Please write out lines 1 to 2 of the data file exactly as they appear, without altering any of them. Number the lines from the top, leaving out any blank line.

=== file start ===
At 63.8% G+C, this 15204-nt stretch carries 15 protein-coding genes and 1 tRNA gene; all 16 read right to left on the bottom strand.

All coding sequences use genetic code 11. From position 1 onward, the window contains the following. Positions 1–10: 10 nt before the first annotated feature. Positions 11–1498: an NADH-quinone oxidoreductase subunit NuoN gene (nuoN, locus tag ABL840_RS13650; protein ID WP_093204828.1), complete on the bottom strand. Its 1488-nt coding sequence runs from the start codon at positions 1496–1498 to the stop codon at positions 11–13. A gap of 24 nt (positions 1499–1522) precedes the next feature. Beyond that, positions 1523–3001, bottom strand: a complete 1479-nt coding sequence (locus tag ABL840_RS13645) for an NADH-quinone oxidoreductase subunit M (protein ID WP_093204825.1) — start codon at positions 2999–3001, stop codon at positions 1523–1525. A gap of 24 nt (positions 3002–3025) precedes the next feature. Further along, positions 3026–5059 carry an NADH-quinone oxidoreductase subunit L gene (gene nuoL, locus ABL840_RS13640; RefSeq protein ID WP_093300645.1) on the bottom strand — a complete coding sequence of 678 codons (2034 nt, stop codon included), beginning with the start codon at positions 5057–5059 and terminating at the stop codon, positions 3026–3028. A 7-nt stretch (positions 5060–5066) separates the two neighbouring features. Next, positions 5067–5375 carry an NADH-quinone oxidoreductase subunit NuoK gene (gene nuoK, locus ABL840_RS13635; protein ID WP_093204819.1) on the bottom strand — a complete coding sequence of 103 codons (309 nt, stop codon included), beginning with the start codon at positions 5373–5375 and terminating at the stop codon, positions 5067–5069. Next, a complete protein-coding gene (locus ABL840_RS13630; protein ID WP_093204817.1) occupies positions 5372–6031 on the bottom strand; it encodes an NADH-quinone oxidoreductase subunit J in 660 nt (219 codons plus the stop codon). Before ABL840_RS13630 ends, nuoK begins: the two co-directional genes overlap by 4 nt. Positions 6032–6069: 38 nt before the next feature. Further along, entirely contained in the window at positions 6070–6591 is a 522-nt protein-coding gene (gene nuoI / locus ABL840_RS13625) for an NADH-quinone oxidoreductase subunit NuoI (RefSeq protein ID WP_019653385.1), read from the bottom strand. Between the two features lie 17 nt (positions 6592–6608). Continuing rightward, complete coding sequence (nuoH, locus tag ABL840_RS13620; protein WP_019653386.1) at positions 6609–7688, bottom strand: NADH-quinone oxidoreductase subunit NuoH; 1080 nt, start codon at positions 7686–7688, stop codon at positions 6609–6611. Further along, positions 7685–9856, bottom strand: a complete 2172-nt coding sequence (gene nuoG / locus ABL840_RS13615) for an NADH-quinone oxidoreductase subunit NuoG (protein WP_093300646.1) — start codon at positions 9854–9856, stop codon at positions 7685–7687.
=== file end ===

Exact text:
At 63.8% G+C, this 15204-nt stretch carries 15 protein-coding genes and 1 tRNA gene; all 16 read right to left on the bottom strand.

All coding sequences use genetic code 11. From position 1 onward, the window contains the following. Positions 1–10: 10 nt before the first annotated feature. Positions 11–1498: an NADH-quinone oxidoreductase subunit NuoN gene (nuoN, locus tag ABL840_RS13650; protein ID WP_093204828.1), complete on the bottom strand. Its 1488-nt coding sequence runs from the start codon at positions 1496–1498 to the stop codon at positions 11–13. A gap of 24 nt (positions 1499–1522) precedes the next feature. Beyond that, positions 1523–3001, bottom strand: a complete 1479-nt coding sequence (locus tag ABL840_RS13645) for an NADH-quinone oxidoreductase subunit M (protein ID WP_093204825.1) — start codon at positions 2999–3001, stop codon at positions 1523–1525. A gap of 24 nt (positions 3002–3025) precedes the next feature. Further along, positions 3026–5059 carry an NADH-quinone oxidoreductase subunit L gene (gene nuoL, locus ABL840_RS13640; RefSeq protein ID WP_093300645.1) on the bottom strand — a complete coding sequence of 678 codons (2034 nt, stop codon included), beginning with the start codon at positions 5057–5059 and terminating at the stop codon, positions 3026–3028. A 7-nt stretch (positions 5060–5066) separates the two neighbouring features. Next, positions 5067–5375 carry an NADH-quinone oxidoreductase subunit NuoK gene (gene nuoK, locus ABL840_RS13635; protein ID WP_093204819.1) on the bottom strand — a complete coding sequence of 103 codons (309 nt, stop codon included), beginning with the start codon at positions 5373–5375 and terminating at the stop codon, positions 5067–5069. Next, a complete protein-coding gene (locus ABL840_RS13630; protein ID WP_093204817.1) occupies positions 5372–6031 on the bottom strand; it encodes an NADH-quinone oxidoreductase subunit J in 660 nt (219 codons plus the stop codon). Before ABL840_RS13630 ends, nuoK begins: the two co-directional genes overlap by 4 nt. Positions 6032–6069: 38 nt before the next feature. Further along, entirely contained in the window at positions 6070–6591 is a 522-nt protein-coding gene (gene nuoI / locus ABL840_RS13625) for an NADH-quinone oxidoreductase subunit NuoI (RefSeq protein ID WP_019653385.1), read from the bottom strand. Between the two features lie 17 nt (positions 6592–6608). Continuing rightward, complete coding sequence (nuoH, locus tag ABL840_RS13620; protein WP_019653386.1) at positions 6609–7688, bottom strand: NADH-quinone oxidoreductase subunit NuoH; 1080 nt, start codon at positions 7686–7688, stop codon at positions 6609–6611. Further along, positions 7685–9856, bottom strand: a complete 2172-nt coding sequence (gene nuoG / locus ABL840_RS13615) for an NADH-quinone oxidoreductase subunit NuoG (protein WP_093300646.1) — start codon at positions 9854–9856, stop codon at positions 7685–7687.